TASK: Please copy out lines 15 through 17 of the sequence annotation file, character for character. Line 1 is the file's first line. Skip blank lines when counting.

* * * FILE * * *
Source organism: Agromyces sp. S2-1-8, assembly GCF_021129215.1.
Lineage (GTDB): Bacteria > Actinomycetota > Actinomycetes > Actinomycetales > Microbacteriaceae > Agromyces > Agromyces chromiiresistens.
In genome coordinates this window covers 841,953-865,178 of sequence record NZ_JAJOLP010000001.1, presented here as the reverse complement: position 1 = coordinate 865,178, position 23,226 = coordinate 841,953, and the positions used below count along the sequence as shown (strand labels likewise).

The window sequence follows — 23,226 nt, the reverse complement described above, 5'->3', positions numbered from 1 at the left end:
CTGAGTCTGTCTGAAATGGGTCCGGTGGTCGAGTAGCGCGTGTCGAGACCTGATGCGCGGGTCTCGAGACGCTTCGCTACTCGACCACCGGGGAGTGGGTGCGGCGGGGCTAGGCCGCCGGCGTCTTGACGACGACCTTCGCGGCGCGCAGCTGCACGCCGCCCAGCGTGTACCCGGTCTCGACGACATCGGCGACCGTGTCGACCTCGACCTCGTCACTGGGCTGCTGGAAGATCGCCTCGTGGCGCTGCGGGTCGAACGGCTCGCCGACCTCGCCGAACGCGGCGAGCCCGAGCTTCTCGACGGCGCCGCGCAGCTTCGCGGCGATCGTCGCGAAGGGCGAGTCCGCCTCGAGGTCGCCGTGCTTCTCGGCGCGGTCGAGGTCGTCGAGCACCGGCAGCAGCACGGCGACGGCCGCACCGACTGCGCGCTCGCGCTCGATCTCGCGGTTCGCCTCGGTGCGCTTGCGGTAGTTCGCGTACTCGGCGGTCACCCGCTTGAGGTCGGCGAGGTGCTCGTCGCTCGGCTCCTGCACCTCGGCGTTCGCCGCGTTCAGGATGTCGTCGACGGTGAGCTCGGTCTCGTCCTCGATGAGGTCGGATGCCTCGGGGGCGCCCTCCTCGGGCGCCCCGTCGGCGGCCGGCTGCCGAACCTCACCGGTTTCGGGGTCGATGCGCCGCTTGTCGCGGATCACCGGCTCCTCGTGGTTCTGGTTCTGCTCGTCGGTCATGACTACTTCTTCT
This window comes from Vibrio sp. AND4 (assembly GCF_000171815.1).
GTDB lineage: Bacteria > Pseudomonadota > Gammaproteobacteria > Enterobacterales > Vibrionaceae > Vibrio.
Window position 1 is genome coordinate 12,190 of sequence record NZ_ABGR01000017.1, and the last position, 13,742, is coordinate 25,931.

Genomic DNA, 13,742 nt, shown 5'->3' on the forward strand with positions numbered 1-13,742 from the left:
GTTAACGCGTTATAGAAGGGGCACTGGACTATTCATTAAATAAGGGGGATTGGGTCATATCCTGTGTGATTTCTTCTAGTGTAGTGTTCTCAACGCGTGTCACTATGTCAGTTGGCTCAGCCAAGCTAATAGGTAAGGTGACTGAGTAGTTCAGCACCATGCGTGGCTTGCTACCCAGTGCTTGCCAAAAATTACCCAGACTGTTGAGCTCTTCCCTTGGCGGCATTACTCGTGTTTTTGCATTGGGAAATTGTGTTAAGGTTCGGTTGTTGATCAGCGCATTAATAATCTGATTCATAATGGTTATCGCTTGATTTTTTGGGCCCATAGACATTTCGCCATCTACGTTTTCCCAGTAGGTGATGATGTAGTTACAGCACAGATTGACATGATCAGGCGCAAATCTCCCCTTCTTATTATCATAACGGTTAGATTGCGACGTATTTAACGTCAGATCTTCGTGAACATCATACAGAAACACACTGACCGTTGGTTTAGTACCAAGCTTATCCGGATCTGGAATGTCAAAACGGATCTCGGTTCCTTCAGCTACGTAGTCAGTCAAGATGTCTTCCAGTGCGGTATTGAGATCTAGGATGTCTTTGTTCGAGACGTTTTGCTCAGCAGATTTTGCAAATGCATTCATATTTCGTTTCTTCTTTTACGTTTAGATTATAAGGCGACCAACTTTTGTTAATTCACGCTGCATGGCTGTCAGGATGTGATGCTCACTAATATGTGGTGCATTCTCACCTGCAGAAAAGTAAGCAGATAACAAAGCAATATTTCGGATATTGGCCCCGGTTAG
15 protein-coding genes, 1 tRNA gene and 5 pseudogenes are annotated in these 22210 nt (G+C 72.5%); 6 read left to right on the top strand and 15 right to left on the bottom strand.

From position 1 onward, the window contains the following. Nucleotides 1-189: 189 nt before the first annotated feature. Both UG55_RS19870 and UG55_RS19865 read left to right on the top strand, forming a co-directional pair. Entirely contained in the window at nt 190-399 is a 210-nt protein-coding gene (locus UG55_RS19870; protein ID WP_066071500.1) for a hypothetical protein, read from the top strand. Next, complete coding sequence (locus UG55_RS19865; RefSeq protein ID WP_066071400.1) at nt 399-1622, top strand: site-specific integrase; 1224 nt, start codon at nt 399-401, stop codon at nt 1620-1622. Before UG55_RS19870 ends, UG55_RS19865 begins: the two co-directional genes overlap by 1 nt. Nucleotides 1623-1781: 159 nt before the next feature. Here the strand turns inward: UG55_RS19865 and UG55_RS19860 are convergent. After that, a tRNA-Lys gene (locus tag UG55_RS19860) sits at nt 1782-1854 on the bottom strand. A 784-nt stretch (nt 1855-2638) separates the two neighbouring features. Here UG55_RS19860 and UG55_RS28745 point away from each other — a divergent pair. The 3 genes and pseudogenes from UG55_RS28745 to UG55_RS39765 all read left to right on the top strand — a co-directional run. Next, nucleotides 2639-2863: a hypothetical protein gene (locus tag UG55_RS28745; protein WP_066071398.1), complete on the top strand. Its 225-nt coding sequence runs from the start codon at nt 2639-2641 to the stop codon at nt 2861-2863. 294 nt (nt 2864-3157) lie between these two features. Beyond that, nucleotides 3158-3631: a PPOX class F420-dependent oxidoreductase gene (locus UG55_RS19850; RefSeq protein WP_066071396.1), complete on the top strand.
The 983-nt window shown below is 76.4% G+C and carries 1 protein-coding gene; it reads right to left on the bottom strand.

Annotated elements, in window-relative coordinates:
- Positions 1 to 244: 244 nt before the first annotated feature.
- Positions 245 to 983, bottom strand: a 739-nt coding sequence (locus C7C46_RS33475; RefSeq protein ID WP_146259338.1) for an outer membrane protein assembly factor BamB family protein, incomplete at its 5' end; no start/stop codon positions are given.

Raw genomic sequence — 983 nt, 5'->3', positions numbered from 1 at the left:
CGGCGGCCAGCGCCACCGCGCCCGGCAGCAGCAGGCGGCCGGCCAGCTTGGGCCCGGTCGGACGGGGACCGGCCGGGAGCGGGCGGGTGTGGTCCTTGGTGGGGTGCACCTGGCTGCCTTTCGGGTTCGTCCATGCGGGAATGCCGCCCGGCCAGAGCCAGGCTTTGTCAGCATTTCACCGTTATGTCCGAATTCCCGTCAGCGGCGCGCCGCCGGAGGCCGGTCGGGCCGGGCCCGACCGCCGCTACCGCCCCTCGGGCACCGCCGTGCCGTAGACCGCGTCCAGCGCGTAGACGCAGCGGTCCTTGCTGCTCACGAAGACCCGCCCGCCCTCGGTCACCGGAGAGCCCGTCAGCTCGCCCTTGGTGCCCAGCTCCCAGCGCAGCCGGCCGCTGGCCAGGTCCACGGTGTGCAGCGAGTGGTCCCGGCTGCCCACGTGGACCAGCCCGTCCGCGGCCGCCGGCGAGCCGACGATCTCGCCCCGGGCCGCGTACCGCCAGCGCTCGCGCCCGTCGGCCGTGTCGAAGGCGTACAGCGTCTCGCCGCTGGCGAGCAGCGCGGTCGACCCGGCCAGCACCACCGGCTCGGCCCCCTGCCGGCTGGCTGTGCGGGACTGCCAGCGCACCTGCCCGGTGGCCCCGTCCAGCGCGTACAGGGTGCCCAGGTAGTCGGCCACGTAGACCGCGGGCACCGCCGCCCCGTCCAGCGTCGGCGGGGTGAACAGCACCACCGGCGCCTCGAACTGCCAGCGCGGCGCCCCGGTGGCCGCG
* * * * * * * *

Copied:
- Positions 1 to 244: 244 nt before the first annotated feature.
- Positions 245 to 983, bottom strand: a 739-nt coding sequence (locus C7C46_RS33475; RefSeq protein ID WP_146259338.1) for an outer membrane protein assembly factor BamB family protein, incomplete at its 5' end; no start/stop codon positions are given.

Raw genomic sequence — 983 nt, 5'->3', positions numbered from 1 at the left: